Povidl (powidła in Polish) is a popular throughout Central and Eastern Europe sticky, tangy, lightly smoky Plum and Prune Jam. I made it sugar-free because the plums and prunes are sweet enough as it is. If I had to describe it in one word, I’d have trouble choosing from delectable, comforting, delightful, but I think I’d settle for my favourite. Ok, that’s two words…
We whipped up a batch on the weekend to take around as a delicious gift to introduce ourselves to all of our new neighbours. Plus a jar for Laura’s mum who is a big fan too.
Made with juicy peak season plums which are high in natural sugars and in great abundance at the moment, the spread is sweet naturally, requiring no added sugar. However, for that unique smokiness and a touch of extra natural sweetness, my Mum who makes one of the best povidl I know, has taught me to add some pitted prunes to the mix, it’s pure genius!
In terms of texture, I like my povidl showing signs of real fruit, but if you like a smooth almost butter-like spread, feel free to blend the slightly cooled and pitted jam with a stick blender. This is especially handy considering that povidl is not just a sweet spread used on bread or in Danish-style pastires or jam donuts. It works perfectly well with roasted pork or duck as a dipping sauce – almost like a Chinese plum sauce but without added sugar and other nasty additives.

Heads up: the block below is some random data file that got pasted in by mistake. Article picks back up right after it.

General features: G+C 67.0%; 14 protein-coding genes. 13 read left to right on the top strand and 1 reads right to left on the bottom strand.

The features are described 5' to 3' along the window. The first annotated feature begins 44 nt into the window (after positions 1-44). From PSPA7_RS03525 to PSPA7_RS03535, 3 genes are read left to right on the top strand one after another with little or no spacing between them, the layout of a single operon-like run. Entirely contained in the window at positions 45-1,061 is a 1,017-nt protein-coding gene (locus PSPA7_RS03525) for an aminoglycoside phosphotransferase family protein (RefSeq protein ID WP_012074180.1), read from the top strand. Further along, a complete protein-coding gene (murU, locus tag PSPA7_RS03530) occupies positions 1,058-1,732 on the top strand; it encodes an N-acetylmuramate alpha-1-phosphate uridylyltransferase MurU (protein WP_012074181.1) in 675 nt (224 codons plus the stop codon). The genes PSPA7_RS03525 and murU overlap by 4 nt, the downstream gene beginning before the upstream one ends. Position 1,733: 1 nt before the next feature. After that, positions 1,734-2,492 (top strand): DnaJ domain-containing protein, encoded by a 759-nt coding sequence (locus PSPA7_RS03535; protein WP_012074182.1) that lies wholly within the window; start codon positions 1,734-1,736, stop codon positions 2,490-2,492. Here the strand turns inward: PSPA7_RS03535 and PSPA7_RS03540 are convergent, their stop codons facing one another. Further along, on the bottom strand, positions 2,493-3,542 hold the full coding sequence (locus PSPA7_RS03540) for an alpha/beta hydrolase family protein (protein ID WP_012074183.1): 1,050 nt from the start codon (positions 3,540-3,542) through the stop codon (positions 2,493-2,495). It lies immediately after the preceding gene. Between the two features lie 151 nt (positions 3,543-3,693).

Here are my 5 Tips to the Perfect Povidl:
- Use plums that are in peak season, over ripe is good – you’ll usually find them heavily discounted at the grocer’s.
- Fresh plums can be halved and cooked with pits – those can be removed at the end before transferring into jars, saving you lots of time and plum juice.
- Add pitted prunes and a little tawny port to the mix to deepen the sweetness and flavour.
- Cook for at least 5 hours, stirring the pot often to prevent the sugars in the jam from catching and burning on the bottom of the pot.
- Pasteurise the jars to prolong the jam’s life, then keep refrigerated after opeening.
The whole process takes about a day all up, especially if you’re thinking of canning (pasteurising the jam into jars), but it’s relatively hassle free and so deliciously worth it!